Turkish Coffee Delight
Years ago, I walked into a Turkish coffee house and ordered up some real Turkish coffee, made by the owner, who was born and raised in Turkey. The coffee was so bitter and burnt that I nearly spit it on the floor. Today I decided to give Turkish coffee another try, but this time I used our Majestic Medium roast beans. It was so good and so smooth, without a bit of bitterness, that I made a second cup with our Delectable Dark roast. Let me tell you, with our beans, this ain't just any Turkish coffee, it's truly a Turkish Coffee Delight.
Start With The Right Beans
Turkish coffee is strong. With the wrong beans, it'll knock you on your butt and kill your tastebuds in the process. Unless you like nasty bitter coffee, then you'll need a super smooth coffee bean. Lucky for you, we at Lake City Coffee specialize in coffee beans that are smooth as silk.
100% of our beans are sourced from the Tarrazu region of Costa Rica, which is notorious for smooth (non-bitter) coffee beans. Each year, we taste test about two dozen beans from this region in search of beans that are smooth as silk with a complex flavor balance of chocolate, nut, and cherry. This year, we knocked it out of the park with the best, most sophisticated beans that we've every sourced, perfect for a Turkish Coffee Delight.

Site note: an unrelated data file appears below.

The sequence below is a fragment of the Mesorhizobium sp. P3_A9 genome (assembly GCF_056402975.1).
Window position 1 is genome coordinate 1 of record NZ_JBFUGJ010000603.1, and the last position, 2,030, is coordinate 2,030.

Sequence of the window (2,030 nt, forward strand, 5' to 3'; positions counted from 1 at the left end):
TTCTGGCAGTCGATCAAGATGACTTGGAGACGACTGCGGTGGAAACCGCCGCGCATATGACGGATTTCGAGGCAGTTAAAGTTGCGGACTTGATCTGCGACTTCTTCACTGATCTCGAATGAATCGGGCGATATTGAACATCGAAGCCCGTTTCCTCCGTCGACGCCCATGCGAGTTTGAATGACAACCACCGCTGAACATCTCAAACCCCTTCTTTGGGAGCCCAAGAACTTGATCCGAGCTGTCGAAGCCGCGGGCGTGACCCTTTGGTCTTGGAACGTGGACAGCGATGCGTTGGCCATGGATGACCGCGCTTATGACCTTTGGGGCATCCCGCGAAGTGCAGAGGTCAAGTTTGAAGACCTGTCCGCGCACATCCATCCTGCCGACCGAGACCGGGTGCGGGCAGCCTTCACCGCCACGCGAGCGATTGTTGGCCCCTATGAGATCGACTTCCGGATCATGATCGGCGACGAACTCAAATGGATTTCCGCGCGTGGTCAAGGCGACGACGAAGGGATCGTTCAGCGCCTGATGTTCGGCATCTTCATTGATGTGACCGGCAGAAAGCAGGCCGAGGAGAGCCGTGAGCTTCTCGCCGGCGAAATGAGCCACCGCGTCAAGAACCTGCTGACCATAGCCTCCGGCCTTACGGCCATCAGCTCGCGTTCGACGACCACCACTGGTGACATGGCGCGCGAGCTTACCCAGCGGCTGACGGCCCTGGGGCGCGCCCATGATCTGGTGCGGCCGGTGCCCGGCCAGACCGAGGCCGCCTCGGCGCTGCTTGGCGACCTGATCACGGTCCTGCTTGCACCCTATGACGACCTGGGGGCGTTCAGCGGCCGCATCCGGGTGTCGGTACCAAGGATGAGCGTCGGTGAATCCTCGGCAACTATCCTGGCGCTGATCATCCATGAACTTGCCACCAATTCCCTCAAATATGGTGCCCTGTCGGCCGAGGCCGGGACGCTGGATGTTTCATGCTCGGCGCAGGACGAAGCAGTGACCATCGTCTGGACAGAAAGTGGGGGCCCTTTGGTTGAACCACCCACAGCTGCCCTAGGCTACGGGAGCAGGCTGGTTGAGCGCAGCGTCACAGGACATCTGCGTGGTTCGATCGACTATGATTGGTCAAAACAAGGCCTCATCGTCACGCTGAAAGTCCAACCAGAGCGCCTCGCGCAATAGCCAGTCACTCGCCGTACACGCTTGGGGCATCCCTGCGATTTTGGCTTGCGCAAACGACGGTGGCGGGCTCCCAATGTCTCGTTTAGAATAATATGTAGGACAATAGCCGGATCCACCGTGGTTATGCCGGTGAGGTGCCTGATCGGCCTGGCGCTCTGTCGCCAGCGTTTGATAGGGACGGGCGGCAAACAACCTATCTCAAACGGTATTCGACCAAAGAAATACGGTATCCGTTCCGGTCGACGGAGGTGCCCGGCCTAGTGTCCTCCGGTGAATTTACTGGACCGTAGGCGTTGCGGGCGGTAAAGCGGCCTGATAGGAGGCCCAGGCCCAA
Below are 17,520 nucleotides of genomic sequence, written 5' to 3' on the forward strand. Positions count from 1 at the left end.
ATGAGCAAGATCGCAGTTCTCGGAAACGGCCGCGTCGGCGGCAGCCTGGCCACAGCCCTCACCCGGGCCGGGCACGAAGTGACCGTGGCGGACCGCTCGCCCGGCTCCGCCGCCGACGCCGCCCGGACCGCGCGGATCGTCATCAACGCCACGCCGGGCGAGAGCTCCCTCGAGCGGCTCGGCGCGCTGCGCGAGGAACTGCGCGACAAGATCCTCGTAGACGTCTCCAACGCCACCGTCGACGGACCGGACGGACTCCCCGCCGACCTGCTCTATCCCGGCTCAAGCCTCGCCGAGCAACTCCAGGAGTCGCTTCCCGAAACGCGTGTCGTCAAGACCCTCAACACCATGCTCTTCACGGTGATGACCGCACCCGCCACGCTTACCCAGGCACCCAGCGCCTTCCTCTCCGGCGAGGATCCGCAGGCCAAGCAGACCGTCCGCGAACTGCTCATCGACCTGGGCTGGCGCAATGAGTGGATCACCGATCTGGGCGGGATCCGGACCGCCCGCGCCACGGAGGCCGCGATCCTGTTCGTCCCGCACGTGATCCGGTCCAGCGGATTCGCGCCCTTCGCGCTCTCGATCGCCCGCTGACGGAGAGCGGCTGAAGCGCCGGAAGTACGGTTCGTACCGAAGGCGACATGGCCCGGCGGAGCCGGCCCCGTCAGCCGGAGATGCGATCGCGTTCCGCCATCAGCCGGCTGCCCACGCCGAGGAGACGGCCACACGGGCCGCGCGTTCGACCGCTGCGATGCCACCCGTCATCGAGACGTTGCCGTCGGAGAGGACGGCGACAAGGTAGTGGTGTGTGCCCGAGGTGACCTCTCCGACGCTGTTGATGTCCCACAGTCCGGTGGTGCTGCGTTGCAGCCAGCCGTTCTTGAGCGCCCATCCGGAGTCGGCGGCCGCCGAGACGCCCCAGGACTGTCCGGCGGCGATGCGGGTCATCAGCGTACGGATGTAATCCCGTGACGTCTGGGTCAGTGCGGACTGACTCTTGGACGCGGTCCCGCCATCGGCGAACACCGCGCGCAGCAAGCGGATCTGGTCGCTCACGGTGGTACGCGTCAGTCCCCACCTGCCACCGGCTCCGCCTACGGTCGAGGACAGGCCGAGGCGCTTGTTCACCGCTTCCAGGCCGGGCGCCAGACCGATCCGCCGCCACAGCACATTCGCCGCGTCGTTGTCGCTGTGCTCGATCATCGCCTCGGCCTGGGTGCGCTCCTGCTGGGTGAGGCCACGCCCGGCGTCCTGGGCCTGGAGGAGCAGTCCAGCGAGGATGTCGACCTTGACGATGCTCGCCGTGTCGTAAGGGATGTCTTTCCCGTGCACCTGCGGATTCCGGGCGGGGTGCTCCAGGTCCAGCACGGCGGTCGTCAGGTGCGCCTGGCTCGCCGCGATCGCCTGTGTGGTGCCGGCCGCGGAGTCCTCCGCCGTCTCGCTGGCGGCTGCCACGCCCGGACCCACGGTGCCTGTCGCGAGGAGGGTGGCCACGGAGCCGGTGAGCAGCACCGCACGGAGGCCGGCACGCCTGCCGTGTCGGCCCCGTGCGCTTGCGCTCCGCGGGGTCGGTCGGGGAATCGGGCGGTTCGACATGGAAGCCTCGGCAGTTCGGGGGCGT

One of the key factors of great coffee is keeping as much of the oils within the bean as possible. When roasters over-roast the beans, they boil off most if not all of the oils. Those oils are what contain the bioflavonoids, antioxidants, caffeine, and flavor. Unfortunately, a vast majority of the industrial coffee companies roast their beans hot-n-fast, thus leaving behind very little of the coffee bean's oils. Thus you're basically drinking carbon. You might as well save some money and buy a bag of Kingsford charcoal and brew that.
Here at Lake City Coffee, I roast low-n-slow, thus preserving as much of the coffee bean's oils as humanly possible. That's why our coffee is smoother, more flavorful, and will create a "crema" like you've never seen. Most people will select our Delectable Dark, which is barely dark. I personally prefer the medium roast.
The Fresher The Roast - The Better The Coffee